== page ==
Variety

Making proper use . . .

. . . Of the means of growing in grace.

What is Variety?

“Variety and only variety is worth the price of admission to this vale of tears”

George Sanders

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Sounds

The latest dance

The biggest personalities

 The antithesis of boredom.

In times of trouble and despair.

The search for talent

Acrobats skilled in comedy.

Clowning – oldest of traditions.

 

Variety in the 1920s

Lavish and sophisticated.

Circus tumblers and acrobatic dancers.

  

 The finest hoofers

Sister Acts all the rage.

The nut monologuist and the vent act!

Another magic trick.

Legends of legerdemain.

The achievements of these performers seem unsurpassable.

The escapology act

In the cheaper seats, sometimes cruel.

Or open-mouthed – desperate to face their nightmares.

Where to see a tiger, a giantess and an acrobatic sea lion.

Sea lions imitate bathing belles

Comical monkeys. Performing dogs.

The lady at 77 has the complexion of a 17 year-old.

God delights in the harvests which the earth brings forth.

The Best of Everything

Movies on stage.

A flavour of Ibsen, Shakespeare, or a social drama:

The ‘one-act playlet’ with a star name in the cast.

A newsreel item, squeezed in between turns.

The high-brow in music and ballet

With syncopation, rhythm and blues, opera and tap-dancing.

Science and unlikely inventions

Demonstrated before a curious audience.

 2 hours and and 3 quarters for a night’s entertainment at selected venues.

Unadulterated illusion.

The moulded limbs of Léotard swing within inches of granny’s head.

Not a place for the faint-hearted performer.

The MOUTHIEST critic 

Get on and off FAST!

 

 

“You’d meet a vaudevillian on the street and ask him how he was doing and he’d answer ‘seventeen minutes’ if he were a top act.”

George Burns

 

Woe betide the act that has to follow the smash hit !

” . . . but if the Houston Sisters had been on before them, the audience wouldn’t let them off.”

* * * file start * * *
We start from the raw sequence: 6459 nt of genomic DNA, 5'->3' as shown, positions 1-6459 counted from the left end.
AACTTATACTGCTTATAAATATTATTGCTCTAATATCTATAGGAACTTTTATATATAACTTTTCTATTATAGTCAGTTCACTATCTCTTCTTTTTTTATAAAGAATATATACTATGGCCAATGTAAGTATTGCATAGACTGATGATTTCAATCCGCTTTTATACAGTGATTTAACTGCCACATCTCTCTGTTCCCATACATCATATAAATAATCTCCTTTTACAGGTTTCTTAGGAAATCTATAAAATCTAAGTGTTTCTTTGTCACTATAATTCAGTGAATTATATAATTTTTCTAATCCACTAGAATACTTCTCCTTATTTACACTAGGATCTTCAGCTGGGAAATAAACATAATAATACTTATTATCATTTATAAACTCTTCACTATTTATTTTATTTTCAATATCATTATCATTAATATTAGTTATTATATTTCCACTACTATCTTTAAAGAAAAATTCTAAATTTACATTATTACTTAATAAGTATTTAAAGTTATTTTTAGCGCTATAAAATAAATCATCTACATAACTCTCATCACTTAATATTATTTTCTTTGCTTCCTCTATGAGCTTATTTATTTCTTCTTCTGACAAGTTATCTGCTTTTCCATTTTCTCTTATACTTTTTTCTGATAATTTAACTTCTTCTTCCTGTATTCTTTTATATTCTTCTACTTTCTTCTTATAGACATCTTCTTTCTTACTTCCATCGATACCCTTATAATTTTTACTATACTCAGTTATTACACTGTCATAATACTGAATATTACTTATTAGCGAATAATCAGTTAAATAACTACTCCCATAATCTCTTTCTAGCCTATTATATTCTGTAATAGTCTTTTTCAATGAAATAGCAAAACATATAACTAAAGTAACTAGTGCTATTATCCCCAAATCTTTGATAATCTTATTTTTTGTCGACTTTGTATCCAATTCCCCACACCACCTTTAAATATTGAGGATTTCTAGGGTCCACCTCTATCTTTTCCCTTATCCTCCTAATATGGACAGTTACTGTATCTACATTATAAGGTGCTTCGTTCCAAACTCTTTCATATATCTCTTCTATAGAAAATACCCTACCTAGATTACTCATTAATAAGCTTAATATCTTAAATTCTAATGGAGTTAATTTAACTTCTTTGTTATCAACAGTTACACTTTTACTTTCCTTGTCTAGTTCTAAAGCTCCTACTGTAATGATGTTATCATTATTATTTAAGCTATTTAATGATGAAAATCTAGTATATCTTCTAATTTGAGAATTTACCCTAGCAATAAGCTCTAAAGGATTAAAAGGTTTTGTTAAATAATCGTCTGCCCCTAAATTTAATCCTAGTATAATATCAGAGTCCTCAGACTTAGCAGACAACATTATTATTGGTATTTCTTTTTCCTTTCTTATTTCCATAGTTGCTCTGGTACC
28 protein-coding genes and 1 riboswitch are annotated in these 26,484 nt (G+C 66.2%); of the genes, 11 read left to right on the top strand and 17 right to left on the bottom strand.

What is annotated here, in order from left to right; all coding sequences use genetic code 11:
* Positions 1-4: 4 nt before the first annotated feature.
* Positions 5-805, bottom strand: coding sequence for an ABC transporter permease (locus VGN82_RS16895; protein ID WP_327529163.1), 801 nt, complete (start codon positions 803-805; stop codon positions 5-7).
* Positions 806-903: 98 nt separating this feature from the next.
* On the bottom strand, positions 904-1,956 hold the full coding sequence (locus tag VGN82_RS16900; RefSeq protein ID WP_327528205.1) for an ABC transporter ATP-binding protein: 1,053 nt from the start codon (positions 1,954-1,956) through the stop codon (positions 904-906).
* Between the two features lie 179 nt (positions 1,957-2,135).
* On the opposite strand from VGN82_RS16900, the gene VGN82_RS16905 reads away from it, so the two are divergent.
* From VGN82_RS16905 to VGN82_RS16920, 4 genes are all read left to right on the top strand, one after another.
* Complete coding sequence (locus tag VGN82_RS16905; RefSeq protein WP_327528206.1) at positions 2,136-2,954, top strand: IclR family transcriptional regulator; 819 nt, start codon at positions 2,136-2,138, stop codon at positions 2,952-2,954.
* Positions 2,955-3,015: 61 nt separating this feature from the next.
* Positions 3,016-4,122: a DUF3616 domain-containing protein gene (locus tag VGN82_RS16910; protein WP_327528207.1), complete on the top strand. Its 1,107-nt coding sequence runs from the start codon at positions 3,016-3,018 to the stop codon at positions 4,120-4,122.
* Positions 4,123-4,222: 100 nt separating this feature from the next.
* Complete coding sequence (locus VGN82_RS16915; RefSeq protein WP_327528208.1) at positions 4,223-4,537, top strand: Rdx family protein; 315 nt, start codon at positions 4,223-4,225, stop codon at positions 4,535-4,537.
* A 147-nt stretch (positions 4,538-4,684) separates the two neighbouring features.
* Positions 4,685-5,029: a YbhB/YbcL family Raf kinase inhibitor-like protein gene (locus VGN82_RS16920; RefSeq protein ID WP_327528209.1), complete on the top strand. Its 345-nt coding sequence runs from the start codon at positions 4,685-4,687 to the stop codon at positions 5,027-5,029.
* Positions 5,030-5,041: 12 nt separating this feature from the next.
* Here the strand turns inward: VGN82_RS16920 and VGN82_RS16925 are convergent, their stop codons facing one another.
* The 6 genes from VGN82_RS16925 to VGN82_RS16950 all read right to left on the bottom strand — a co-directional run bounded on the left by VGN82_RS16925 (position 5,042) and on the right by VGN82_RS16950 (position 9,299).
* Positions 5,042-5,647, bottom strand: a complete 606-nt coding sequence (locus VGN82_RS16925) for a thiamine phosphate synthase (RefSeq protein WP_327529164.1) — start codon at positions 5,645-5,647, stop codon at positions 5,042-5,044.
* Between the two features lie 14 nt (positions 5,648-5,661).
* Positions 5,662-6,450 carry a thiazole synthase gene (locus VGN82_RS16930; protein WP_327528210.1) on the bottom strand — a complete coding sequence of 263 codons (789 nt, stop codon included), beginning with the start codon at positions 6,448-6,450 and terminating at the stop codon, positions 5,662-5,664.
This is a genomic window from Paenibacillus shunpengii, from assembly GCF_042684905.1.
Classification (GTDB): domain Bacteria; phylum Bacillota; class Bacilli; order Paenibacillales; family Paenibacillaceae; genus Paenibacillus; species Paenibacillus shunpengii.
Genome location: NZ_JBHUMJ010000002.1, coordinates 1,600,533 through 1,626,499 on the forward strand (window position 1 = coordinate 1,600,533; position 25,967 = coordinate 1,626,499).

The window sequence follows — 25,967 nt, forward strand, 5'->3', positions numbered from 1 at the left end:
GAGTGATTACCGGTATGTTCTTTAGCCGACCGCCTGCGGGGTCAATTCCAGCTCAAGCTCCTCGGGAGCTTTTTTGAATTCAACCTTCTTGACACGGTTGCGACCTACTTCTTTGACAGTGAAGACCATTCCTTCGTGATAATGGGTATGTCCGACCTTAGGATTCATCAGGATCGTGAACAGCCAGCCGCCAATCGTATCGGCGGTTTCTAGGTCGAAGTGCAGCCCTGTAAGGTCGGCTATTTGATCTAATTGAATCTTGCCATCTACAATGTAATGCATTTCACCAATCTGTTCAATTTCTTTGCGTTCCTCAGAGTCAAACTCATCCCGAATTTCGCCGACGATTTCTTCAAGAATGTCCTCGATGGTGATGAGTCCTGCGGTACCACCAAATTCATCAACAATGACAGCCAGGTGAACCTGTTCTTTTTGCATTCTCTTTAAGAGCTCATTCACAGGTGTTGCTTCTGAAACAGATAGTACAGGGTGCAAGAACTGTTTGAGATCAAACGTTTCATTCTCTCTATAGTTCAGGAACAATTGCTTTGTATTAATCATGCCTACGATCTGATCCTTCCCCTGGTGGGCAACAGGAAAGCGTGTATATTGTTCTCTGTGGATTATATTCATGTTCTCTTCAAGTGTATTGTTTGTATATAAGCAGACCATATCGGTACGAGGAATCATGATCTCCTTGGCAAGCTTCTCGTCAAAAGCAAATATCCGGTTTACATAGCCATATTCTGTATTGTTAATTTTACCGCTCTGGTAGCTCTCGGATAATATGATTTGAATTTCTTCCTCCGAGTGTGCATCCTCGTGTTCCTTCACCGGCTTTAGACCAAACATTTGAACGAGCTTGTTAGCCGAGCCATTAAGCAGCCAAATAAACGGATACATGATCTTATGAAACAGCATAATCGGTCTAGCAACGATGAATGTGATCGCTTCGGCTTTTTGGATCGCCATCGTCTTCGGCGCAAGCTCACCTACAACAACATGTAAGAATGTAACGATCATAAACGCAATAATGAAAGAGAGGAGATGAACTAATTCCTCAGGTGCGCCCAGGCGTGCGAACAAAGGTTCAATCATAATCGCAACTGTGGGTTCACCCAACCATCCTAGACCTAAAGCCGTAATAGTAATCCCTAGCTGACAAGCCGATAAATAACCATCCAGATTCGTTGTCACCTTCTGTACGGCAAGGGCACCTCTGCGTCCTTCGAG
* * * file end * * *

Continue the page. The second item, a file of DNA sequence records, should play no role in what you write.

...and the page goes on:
Renée Houston, 1974

Perpetual change.

You send your luggage ahead of you.

“There’s all this luggage for touring in variety. If luggage gets delayed, you’re in the SOUP!! Nevertheless, it’s marvellous what can be done in an emergency. Only a few months ago my kid sister Shirley and I were in Edinburgh for an opening week of a brand new act. We reached the theatre and found we had no trunk – everything – props and all had gone to the Isle of Man! Shirley had an evening dress with her but I only had the travelling dress in which I stood.

Normally I have to get all my suits tailored for me as I am very small – there was no time in Edinburgh. Believe it or not in 10 minutes, I went into a store and I was able to fit myself out in slacks, a blazer, shirt, tie etc. I told the audience the story of what had happened. The audience wouldn’t believe me – they thought the whole thing was a gag.”

Billie Houston, 1936

They used to call it ‘Music Hall’

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Come and be dazzled!

Every town has a place where you might hear ‘Roll out the Barrel.’

The Chairman does his stuff.

You have to do something in your act and it sure takes time to perfect it.

Soon you’ll be able to  keep your end up – and compete with the best of them.

Shame-free

the rollicking torch song, the strumming folk song, the female impersonator, the champion clog-dancer, the Irish singer, the spoon-tapper, the dancing American blackface comic, the male impersonator, the singing pugilist, the freak act and the saucy low comedienne.

Please don’t look back, Miss H.

“I like beauty in the theatre. I believe in bringing the audience up to your level, not dragging them down to it. That’s the difference between today and the old days . . .”

Renée Houston, 1975

 

You’re looking through a glass darkly.

“I’m looking through a rusted keyhole darkly!”

Those proud suburbs and even prouder theatres.

Those programmes with pretty covers.

Decay

In distress: The Brighton Hippodrome, 2016

From Metropolitan Theatre of Varieties to Metropolitan Police:

Now cinemas, pubs, religious centres, shops, supermarkets . . .

Changing times at Golders Green (above) and the Saville, Shaftesbury Avenue (below)

Class Differences Everywhere.

An Antidote – Communal laughter – Softening notions of division . . .

Camouflaged – No pain – Endless joy, beauty, illusion.

 

 

Razor-like manoeuvres by star turns aren’t witnessed.

“Hearts rebuilt from hope resurrect dreams killed by hate.”

Aberjhani, 2010

 

Hope is Eternal.

 

 

 

  Their gifts were many

and they were much admired . . .

 A fellow comic from the 1930s was John Tilley – son of Scottish footballer JF Thompson.

Here he is below, with Reginald Gardiner. They are impersonating BBC commentators.

Robb Wilton was almost family.

A homage to incompetent authority.

“The greatest English comedian of all – Robb Wilton.”

Renée Houston, 1975

Expect the unexpected with Charlie Laughton.

An inspiration, friend and rival, Gracie Fields.

“Gracie was a TRUE clown – one of the GREATEST.”

Renée Houston, 1975

 

“We travel, some of us forever, to seek other states, other lives, other souls.”

Anaïs Nin

 

 

 

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